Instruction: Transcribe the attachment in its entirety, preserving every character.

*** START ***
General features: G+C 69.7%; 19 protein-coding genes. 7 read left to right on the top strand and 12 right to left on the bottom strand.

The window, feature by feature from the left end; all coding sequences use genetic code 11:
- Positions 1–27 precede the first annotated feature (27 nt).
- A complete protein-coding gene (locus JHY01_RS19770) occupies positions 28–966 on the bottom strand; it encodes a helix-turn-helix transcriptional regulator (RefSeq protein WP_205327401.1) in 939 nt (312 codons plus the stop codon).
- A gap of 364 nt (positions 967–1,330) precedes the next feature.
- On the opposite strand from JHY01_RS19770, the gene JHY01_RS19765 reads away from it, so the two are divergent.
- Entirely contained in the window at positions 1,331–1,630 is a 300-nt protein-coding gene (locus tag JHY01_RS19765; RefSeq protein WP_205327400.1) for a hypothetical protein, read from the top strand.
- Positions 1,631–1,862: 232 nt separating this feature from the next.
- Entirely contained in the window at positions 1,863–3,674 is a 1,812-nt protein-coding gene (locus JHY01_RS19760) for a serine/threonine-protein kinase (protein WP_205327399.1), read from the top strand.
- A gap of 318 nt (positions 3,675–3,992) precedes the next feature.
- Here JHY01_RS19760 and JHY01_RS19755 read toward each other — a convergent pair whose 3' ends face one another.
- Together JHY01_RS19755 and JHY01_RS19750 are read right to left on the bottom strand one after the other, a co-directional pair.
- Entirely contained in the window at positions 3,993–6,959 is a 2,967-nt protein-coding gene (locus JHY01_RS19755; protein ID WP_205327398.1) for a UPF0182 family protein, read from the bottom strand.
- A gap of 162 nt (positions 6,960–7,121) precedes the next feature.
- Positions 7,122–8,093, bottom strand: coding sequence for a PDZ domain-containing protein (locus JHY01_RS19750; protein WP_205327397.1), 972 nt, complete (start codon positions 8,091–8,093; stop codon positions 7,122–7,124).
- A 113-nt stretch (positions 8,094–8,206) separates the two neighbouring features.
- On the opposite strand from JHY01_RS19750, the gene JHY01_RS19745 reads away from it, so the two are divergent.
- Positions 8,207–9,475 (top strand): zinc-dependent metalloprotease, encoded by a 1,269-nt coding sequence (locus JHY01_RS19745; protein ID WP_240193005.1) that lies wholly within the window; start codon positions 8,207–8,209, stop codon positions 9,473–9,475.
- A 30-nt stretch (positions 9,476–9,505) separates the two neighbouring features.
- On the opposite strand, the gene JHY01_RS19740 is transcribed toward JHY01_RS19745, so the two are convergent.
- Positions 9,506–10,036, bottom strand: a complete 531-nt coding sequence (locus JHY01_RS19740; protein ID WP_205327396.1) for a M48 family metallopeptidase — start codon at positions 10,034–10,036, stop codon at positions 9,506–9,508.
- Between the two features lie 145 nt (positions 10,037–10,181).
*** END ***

General features: G+C 69.7%; 19 protein-coding genes. 7 read left to right on the top strand and 12 right to left on the bottom strand.

The window, feature by feature from the left end; all coding sequences use genetic code 11:
- Positions 1–27 precede the first annotated feature (27 nt).
- A complete protein-coding gene (locus JHY01_RS19770) occupies positions 28–966 on the bottom strand; it encodes a helix-turn-helix transcriptional regulator (RefSeq protein WP_205327401.1) in 939 nt (312 codons plus the stop codon).
- A gap of 364 nt (positions 967–1,330) precedes the next feature.
- On the opposite strand from JHY01_RS19770, the gene JHY01_RS19765 reads away from it, so the two are divergent.
- Entirely contained in the window at positions 1,331–1,630 is a 300-nt protein-coding gene (locus tag JHY01_RS19765; RefSeq protein WP_205327400.1) for a hypothetical protein, read from the top strand.
- Positions 1,631–1,862: 232 nt separating this feature from the next.
- Entirely contained in the window at positions 1,863–3,674 is a 1,812-nt protein-coding gene (locus JHY01_RS19760) for a serine/threonine-protein kinase (protein WP_205327399.1), read from the top strand.
- A gap of 318 nt (positions 3,675–3,992) precedes the next feature.
- Here JHY01_RS19760 and JHY01_RS19755 read toward each other — a convergent pair whose 3' ends face one another.
- Together JHY01_RS19755 and JHY01_RS19750 are read right to left on the bottom strand one after the other, a co-directional pair.
- Entirely contained in the window at positions 3,993–6,959 is a 2,967-nt protein-coding gene (locus JHY01_RS19755; protein ID WP_205327398.1) for a UPF0182 family protein, read from the bottom strand.
- A gap of 162 nt (positions 6,960–7,121) precedes the next feature.
- Positions 7,122–8,093, bottom strand: coding sequence for a PDZ domain-containing protein (locus JHY01_RS19750; protein WP_205327397.1), 972 nt, complete (start codon positions 8,091–8,093; stop codon positions 7,122–7,124).
- A 113-nt stretch (positions 8,094–8,206) separates the two neighbouring features.
- On the opposite strand from JHY01_RS19750, the gene JHY01_RS19745 reads away from it, so the two are divergent.
- Positions 8,207–9,475 (top strand): zinc-dependent metalloprotease, encoded by a 1,269-nt coding sequence (locus JHY01_RS19745; protein ID WP_240193005.1) that lies wholly within the window; start codon positions 8,207–8,209, stop codon positions 9,473–9,475.
- A 30-nt stretch (positions 9,476–9,505) separates the two neighbouring features.
- On the opposite strand, the gene JHY01_RS19740 is transcribed toward JHY01_RS19745, so the two are convergent.
- Positions 9,506–10,036, bottom strand: a complete 531-nt coding sequence (locus JHY01_RS19740; protein ID WP_205327396.1) for a M48 family metallopeptidase — start codon at positions 10,034–10,036, stop codon at positions 9,506–9,508.
- Between the two features lie 145 nt (positions 10,037–10,181).